The details reflect the complexity. Each woman in the book experiences the daily struggles differently and deals with them differently. There is no clear pattern. This leads to a classic problem of social sciences: how to explain macro phenomena involving a large number of people by observing micro-choices of individuals?
The standard practice – commonly seen in magazine journalism and popular non-fiction writing – is to find a “representative individual” whose choices and conditions substitute to reflect the behavior of the collective. While this technique can be helpful, the representative story may not capture the complexity of the day-to-day interactions where the action takes place.
Bhattacharya’s work is refreshing because she avoids this: the characters are carefully chosen to represent India’s economic diversity, but the stories do the rest. They reveal the disorder that defines the lived experience of Indian women. A frame is not forced for fun.
The book’s engaging writing derives its strength from the author’s embracing of her vulnerabilities. She does not claim to be an academic studying Indian women from the outside: she is part of the story. The introspective narrative reveals an emotional self-awareness. This leads to empathy. She builds a bridge with her subjects and makes them reveal their most intimate details. Bhattacharya is there to listen and understand how his fellow people experience India, where their ideas come from and why they feel what they feel. What she takes away from these stories helps her refine and develop a more nuanced model of feminism.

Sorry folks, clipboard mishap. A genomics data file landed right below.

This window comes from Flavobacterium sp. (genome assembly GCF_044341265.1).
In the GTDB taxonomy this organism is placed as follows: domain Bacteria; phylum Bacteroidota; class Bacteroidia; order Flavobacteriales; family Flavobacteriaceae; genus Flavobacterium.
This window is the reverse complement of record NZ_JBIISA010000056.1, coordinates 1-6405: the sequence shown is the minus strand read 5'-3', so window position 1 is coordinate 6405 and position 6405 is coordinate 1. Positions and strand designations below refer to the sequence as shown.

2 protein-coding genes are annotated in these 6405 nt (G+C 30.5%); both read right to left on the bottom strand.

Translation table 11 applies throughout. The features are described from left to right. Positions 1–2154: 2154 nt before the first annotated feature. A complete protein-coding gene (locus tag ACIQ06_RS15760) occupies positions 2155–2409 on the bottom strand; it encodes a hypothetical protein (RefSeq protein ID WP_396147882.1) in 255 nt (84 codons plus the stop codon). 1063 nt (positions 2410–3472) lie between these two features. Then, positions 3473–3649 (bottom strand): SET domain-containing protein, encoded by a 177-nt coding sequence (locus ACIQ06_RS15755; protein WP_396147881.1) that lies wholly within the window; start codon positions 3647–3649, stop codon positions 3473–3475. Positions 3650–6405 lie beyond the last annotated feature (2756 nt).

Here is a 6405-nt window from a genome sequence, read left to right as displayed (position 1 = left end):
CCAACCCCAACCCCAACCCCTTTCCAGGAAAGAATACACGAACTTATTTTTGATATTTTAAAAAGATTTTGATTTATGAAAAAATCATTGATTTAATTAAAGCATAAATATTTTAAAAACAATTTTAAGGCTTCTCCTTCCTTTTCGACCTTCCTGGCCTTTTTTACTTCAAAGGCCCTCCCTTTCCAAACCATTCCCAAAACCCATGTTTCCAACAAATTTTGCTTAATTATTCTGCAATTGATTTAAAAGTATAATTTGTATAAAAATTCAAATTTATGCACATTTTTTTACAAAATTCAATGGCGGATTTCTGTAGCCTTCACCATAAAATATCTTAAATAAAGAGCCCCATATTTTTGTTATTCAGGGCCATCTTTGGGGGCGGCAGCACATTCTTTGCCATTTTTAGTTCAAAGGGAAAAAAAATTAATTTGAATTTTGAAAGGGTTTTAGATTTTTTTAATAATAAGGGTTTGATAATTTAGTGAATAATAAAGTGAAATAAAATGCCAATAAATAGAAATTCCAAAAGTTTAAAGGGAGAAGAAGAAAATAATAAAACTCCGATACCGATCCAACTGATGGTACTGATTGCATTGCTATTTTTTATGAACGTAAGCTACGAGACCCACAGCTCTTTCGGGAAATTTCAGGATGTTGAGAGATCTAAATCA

For example, watch a discussion around the 1995 hit Dilwale Dulhania Le Jayenge. “Many of DDLJ’s critics mention an exchange in which Raj refuses to accept Simran’s plea that they run away together” because he “prefers to work to gain the support of his family”. Like many others, Bhattacharya thought Raj had given in to oppressive patriarchy until she met Manju who saw it as a sign of courage.
“She [Manju] insisted that running away was the easier choice for the men, especially when their families supported the game, as was the case in DDLJ. … I began to realize that the act of rebellion can be very different when women are made dependent on family for protection and provision,” Bhattacharya writes, pointing to the varying personal calculation of risk and reward. “What the film shows is that freedom is won through progressive negotiation, that dialogue between loved ones can be a path to social change,” she writes. “Compromise is not necessarily cowardice.”
The social sciences help us make sense of the world. It reveals truths that we cannot see in the tunnel vision of our singular experiences. But it has potential beyond explanation. He can guide us to think about our lives. This can inform our choices. Bhattacharya’s book does that. I entered the book to learn more about the opposite sex but also learned a lot about myself. If nothing else, the book will get you thinking.
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Samarth Bansal is a journalist based in Landour